Read Time: 2 minutes
There is no app to replace your lap!
Read to your child every day. — Kim Bonnell
I have always enjoyed reading! As a child I would mark my family’s juvenile books the way I saw books labeled in the library, and I would place cards inside so the neighborhood children could check them out. About 20 years later I found myself resuming the role of children’s librarian as I worked part-time in the Salt Lake Public Library’s juvenile collection. I had returned to my love of children’s literature, and I was captivated again.
After becoming a university professor in special education, my love for children’s literature expanded in new directions. Years earlier I had heard this quotation: “Find something for which you have passion; then find a way to get paid for doing it.” This quotation motivated me to return to my passion for children’s literature, and I found a way to make such literature part of my research agenda. Knowing that children and youth can learn about their world from fictional as well as factual books, I wanted to identify the best fiction for teaching about disabilities. This motivation generated a series of investigations that I have shared over many years with colleagues, particularly Tina Dyches and Melissa Heath, both professors in the McKay School of Education.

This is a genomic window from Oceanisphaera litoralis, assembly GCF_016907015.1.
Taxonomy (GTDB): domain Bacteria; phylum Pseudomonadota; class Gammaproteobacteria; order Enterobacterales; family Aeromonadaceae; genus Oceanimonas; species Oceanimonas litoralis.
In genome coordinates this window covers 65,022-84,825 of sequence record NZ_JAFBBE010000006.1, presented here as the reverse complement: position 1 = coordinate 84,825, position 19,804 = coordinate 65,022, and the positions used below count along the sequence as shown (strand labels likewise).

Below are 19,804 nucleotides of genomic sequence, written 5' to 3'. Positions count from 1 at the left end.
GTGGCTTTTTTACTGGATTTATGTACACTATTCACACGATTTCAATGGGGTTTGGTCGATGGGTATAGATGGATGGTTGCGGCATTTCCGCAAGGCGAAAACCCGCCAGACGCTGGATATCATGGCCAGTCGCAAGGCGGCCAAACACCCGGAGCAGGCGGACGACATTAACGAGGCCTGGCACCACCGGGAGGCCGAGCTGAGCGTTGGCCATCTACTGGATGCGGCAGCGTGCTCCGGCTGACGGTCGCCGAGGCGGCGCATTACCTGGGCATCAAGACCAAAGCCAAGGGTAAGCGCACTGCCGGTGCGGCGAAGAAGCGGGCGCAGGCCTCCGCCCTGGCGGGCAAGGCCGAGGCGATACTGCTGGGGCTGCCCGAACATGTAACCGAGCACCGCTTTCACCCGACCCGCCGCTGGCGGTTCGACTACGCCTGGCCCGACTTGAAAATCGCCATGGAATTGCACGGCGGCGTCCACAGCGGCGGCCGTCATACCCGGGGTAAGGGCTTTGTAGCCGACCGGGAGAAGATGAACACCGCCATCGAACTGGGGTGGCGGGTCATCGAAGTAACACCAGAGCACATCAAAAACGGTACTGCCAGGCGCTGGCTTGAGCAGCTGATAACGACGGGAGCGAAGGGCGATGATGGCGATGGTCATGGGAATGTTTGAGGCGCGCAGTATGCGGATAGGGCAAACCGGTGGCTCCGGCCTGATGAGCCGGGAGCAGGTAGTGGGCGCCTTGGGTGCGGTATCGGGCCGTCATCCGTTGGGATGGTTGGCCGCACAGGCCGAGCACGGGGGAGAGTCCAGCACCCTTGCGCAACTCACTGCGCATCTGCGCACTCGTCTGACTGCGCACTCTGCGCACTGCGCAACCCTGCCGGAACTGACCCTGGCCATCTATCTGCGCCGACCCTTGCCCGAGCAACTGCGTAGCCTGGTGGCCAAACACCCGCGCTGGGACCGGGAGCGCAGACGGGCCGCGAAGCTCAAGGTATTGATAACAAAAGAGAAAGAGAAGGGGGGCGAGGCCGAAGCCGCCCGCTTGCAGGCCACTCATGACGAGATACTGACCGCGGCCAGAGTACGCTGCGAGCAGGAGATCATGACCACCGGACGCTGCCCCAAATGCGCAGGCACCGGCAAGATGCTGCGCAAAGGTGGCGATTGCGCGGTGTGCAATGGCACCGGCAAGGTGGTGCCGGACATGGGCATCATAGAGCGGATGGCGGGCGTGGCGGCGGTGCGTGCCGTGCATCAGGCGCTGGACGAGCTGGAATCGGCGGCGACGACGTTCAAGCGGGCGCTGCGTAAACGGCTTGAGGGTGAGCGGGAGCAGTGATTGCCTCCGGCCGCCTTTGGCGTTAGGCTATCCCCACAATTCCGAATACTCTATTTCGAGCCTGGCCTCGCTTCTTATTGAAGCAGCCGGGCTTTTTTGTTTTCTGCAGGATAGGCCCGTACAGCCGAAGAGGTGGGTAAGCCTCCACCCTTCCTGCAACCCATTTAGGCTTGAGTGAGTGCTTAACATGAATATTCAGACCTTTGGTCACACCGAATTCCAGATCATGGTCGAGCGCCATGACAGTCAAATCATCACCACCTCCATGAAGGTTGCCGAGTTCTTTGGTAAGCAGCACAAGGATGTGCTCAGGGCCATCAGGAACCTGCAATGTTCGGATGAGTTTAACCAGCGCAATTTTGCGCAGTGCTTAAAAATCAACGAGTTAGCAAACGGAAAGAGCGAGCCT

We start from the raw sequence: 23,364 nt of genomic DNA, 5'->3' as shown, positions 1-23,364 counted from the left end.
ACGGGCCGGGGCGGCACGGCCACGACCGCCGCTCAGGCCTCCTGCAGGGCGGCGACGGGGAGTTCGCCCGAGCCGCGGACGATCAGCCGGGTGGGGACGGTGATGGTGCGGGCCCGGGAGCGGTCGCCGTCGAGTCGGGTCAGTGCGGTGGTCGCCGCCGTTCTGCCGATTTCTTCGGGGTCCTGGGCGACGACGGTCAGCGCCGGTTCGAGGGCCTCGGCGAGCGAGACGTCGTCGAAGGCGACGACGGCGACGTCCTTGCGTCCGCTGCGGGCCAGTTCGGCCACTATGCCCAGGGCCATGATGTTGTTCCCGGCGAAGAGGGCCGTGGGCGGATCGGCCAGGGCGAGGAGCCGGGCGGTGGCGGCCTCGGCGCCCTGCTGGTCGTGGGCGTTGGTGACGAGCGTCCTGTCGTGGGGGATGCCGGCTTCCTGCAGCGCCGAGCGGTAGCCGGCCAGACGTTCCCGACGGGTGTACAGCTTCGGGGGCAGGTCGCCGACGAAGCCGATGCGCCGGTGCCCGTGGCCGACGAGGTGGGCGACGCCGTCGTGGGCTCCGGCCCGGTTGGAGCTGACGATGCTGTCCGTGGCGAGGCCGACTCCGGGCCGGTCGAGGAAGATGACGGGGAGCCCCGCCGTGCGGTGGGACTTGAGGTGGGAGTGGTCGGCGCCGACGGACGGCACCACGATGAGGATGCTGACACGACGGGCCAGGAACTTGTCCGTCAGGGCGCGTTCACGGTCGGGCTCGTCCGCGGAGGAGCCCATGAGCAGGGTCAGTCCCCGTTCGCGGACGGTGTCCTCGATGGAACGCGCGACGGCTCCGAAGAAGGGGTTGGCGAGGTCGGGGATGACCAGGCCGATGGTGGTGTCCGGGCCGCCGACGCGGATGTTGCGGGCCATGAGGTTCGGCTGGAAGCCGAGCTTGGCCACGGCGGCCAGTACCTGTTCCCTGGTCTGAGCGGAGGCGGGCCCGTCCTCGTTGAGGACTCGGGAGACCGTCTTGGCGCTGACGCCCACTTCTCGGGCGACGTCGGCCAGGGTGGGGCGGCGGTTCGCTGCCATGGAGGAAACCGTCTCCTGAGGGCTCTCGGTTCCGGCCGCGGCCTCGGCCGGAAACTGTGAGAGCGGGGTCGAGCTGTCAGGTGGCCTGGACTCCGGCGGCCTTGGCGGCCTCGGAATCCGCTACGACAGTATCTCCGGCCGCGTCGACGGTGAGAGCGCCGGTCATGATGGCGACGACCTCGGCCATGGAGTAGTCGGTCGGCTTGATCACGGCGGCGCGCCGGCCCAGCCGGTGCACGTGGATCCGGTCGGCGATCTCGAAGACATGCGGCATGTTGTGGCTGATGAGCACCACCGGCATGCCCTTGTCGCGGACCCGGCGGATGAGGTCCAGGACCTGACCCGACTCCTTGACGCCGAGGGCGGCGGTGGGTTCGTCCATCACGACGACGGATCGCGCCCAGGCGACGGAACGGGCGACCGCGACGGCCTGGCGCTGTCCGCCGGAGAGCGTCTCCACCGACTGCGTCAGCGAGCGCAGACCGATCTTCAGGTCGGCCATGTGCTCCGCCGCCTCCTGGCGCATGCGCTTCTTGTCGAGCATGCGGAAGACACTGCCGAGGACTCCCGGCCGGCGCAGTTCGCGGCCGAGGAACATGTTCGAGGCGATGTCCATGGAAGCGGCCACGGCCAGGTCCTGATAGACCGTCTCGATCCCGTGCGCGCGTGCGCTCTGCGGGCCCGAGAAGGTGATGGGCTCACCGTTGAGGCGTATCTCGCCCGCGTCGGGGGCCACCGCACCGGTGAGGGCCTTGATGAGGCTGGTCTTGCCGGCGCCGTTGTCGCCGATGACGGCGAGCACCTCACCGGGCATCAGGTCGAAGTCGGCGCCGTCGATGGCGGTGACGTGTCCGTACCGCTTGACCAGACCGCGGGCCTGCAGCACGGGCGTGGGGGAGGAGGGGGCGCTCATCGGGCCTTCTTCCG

So I am particularly pleased to introduce this issue of McKay Today that features children’s literature. All of us can remember a book that we have read or had read to us that touched our hearts, minds, and spirits. May we always seek after the best books, both for ourselves and for the children and youth in our families, schools, and churches.